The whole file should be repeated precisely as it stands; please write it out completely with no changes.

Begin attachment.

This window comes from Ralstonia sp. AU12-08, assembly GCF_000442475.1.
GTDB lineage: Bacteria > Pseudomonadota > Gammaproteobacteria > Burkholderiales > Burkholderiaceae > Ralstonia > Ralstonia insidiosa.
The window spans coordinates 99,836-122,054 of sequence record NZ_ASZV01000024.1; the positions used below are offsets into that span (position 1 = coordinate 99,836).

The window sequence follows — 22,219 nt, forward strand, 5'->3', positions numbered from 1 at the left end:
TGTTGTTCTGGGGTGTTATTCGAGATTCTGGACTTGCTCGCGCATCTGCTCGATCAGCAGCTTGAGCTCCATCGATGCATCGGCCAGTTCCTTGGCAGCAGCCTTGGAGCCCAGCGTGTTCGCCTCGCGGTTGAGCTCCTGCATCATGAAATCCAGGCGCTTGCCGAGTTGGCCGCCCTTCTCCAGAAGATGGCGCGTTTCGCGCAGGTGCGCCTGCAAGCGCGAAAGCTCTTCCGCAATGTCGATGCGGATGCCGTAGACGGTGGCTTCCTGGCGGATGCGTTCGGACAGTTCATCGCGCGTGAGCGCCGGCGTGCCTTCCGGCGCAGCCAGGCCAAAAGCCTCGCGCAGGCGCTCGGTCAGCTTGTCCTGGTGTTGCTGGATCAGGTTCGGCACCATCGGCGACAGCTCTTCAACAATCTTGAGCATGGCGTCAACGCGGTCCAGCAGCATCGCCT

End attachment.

This window comes from Ralstonia sp. AU12-08, assembly GCF_000442475.1.
GTDB lineage: Bacteria > Pseudomonadota > Gammaproteobacteria > Burkholderiales > Burkholderiaceae > Ralstonia > Ralstonia insidiosa.
The window spans coordinates 99,836-122,054 of sequence record NZ_ASZV01000024.1; the positions used below are offsets into that span (position 1 = coordinate 99,836).

The window sequence follows — 22,219 nt, forward strand, 5'->3', positions numbered from 1 at the left end:
TGTTGTTCTGGGGTGTTATTCGAGATTCTGGACTTGCTCGCGCATCTGCTCGATCAGCAGCTTGAGCTCCATCGATGCATCGGCCAGTTCCTTGGCAGCAGCCTTGGAGCCCAGCGTGTTCGCCTCGCGGTTGAGCTCCTGCATCATGAAATCCAGGCGCTTGCCGAGTTGGCCGCCCTTCTCCAGAAGATGGCGCGTTTCGCGCAGGTGCGCCTGCAAGCGCGAAAGCTCTTCCGCAATGTCGATGCGGATGCCGTAGACGGTGGCTTCCTGGCGGATGCGTTCGGACAGTTCATCGCGCGTGAGCGCCGGCGTGCCTTCCGGCGCAGCCAGGCCAAAAGCCTCGCGCAGGCGCTCGGTCAGCTTGTCCTGGTGTTGCTGGATCAGGTTCGGCACCATCGGCGACAGCTCTTCAACAATCTTGAGCATGGCGTCAACGCGGTCCAGCAGCATCGCCT